- Riediger C, Schuster T, Barlinn K, Maier S, Weitz J, Siepmann T. Adverse effects of antidepressants for chronic pain: a systematic review and meta-analysis. Frontiers in neurology. 2017;8:307.
- Read J, Williams J. Adverse effects of antidepressants reported by a large international cohort: Emotional blunting, suicidality, and withdrawal effects. Current drug safety. 2018;13(3):176-186.
- Seldenrijk A, Vis R, Henstra M, et al. Systematic review of the side effects of benzodiazepines. Nederlands tijdschrift voor geneeskunde. 2017;161:D1052-D1052.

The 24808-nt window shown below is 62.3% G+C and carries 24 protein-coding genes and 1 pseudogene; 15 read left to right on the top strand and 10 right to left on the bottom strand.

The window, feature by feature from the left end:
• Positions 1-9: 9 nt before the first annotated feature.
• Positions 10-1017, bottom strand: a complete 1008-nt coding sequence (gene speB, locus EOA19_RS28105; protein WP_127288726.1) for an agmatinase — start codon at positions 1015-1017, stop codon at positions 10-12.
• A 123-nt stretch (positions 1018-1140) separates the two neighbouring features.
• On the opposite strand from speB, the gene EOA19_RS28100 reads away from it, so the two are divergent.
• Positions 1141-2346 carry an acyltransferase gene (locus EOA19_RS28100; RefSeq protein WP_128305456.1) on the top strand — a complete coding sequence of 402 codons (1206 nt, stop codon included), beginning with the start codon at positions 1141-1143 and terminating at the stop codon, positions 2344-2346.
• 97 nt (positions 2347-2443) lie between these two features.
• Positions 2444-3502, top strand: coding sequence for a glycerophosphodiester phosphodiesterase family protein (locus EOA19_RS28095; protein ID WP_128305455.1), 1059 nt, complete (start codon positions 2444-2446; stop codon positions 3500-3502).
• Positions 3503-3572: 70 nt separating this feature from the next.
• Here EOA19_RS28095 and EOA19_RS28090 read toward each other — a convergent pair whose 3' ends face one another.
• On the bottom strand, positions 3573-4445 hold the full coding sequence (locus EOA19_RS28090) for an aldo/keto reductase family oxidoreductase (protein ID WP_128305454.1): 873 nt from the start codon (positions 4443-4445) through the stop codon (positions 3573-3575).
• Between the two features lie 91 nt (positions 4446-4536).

- Wilson TK, Tripp J. Buspirone. StatPearls [Internet]: StatPearls Publishing; 2019.
- Moreines R, Gold MS. MAO inhibitors: predicting response/maximizing efficacy. Advances in Psychopharmacology: Improving Treatment Response. 2018.